Not really an answer to your logic, but if my chances of winning a lotter is 1 in 14 million, per week, I have the same chance every week. Indeed, the chance does not get smaller each progressive week.

Equivalent therefore of watching an object in the horizon that will NEVER get closer.

I'd rather take my £1 each week and invest elsewhere, and in 52 weeks that's £52.

Damn, I can get a cheap flight to France or Spain for that, which may be infinitely more pleasurable than the dream of winning a lottery that may never happen. (^_^)

Captain Walker said...

Most interesting Jumbie. Your logic about not answering to 'my' logic is perfect.

The 'object' does not get closer - indeed. However, relative to someone without a ticket, it is infinitely more within reach - the mathematics tell this rather brutally! So, 'my logic' was always meant to be comparative i.e. those with tickets vs those without - not those with tickets vs those with tickets.

For you, a trip to France or Spain is admitedly more pleasurable than fanasties of what could happen should lady luck knock on your/my door in the 1:14M or 1:76M chance. I cannot argue with that fact of your existence.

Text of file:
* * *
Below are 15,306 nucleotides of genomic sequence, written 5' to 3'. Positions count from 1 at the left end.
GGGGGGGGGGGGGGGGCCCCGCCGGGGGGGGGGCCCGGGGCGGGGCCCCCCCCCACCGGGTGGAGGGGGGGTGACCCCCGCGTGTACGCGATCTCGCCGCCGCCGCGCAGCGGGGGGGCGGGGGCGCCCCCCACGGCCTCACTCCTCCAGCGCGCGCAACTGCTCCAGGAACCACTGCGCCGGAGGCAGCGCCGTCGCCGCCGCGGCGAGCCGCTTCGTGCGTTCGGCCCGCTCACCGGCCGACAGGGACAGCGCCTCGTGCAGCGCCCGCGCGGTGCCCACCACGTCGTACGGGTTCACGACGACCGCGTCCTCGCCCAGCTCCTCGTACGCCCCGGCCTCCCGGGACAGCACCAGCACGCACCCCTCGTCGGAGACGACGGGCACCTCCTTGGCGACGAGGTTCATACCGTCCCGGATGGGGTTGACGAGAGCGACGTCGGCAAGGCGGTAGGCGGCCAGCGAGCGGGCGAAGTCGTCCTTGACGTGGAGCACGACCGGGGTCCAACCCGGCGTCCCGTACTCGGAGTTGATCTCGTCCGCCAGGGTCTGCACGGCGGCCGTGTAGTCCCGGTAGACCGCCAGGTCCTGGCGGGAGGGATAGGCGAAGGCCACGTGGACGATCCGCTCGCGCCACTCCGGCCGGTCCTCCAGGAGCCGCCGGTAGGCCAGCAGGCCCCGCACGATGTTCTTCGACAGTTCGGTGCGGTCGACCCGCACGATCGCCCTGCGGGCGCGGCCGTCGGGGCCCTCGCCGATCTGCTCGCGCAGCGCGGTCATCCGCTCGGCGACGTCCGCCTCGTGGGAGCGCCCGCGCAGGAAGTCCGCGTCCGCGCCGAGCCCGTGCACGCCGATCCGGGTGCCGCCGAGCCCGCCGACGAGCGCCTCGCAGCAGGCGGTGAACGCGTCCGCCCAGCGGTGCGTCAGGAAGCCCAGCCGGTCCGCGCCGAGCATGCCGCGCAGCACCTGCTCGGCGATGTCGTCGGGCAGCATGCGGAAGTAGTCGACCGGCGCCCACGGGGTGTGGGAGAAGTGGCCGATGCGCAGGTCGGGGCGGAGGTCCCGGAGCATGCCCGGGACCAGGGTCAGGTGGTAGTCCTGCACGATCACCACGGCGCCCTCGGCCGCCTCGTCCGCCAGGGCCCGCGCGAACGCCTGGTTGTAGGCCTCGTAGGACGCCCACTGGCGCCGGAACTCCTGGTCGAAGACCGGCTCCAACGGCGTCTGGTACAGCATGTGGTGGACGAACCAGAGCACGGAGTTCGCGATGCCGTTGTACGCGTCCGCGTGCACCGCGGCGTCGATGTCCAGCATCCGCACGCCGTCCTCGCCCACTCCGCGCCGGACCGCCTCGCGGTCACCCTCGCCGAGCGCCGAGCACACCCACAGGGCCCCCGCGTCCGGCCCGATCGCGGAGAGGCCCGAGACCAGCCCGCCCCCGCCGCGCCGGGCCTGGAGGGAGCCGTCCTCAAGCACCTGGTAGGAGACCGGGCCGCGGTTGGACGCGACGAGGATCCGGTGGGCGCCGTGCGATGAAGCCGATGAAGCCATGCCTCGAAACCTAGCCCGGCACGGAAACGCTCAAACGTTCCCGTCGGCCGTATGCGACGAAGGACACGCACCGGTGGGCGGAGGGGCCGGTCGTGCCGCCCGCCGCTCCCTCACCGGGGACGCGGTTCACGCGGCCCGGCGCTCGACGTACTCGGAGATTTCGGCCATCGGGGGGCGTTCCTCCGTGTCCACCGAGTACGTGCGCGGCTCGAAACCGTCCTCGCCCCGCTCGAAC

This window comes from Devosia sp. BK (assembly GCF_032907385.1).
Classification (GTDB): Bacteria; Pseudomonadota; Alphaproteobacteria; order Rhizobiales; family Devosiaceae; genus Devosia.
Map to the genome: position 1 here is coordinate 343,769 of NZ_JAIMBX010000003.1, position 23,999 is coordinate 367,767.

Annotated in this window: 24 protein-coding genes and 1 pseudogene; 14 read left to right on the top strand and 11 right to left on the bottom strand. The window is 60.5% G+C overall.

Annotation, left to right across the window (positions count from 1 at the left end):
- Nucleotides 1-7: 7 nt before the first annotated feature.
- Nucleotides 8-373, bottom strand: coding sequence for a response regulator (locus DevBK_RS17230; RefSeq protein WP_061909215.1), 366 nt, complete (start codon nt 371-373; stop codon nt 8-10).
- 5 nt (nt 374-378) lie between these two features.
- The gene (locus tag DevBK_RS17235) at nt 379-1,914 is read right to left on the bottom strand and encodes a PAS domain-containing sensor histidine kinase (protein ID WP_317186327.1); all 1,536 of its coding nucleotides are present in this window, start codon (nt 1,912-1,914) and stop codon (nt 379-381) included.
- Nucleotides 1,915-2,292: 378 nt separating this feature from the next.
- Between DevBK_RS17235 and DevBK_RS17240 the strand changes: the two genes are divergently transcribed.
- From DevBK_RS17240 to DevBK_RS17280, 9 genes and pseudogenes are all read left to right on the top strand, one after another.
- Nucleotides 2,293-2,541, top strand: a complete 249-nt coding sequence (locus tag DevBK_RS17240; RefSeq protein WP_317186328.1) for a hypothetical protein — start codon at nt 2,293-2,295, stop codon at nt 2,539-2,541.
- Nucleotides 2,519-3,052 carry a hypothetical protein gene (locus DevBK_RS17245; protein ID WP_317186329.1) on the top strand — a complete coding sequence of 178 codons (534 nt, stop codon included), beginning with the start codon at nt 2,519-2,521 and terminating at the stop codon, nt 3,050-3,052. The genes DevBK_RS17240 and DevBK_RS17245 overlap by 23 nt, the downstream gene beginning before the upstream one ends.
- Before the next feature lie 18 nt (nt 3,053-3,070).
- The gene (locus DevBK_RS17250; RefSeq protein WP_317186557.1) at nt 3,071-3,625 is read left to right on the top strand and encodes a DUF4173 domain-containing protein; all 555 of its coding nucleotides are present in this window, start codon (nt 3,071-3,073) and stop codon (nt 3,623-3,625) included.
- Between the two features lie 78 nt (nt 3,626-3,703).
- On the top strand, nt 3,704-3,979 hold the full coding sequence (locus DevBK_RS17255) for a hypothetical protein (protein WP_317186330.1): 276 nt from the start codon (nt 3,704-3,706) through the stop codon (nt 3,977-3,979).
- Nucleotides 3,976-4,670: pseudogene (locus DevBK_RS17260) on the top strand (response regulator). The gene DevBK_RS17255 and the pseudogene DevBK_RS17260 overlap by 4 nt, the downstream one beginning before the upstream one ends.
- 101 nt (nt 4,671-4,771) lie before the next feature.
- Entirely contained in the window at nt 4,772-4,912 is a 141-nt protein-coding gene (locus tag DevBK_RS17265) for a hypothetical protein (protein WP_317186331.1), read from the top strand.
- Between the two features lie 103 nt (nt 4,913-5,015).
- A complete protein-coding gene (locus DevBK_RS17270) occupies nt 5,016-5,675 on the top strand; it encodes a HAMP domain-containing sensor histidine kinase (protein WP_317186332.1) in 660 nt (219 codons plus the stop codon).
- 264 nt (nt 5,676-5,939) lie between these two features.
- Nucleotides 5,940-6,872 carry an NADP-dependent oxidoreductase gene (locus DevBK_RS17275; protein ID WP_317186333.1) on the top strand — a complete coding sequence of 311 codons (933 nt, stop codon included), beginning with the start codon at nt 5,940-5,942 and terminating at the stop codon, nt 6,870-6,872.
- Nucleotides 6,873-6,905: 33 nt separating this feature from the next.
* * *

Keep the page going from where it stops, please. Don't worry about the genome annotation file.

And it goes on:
"...the dream of winning a lottery that may never happen.
Or that might happen at any point in lifetime with a very small chance, but with infinitely greater probability than those without valid tickets. There are only two real certainties in life - 1. The fact of birth 2. end of life. All else is exposed to probability. How you play the game is more important than the game itself.

Those who hang out on trips to France and Spain are not likely to be driven to exceed certain horizons prescribed to them, by applying a certain brutal kind of logic.

Those who have rocketed 'beyond horizons' have dared to take calculated risks e.g. Branson, Bill Gates, George Soros, Anita Rodderick, Alan Sugar etc etc. Yes I know there is a dump heap of idiots who are casualties of risk. There is a difference between calculated risks and idiotic risks.

For clarity only, I do not suggest that people take chances in lotteries if they cannot afford it or if their priorities dictate otherwise.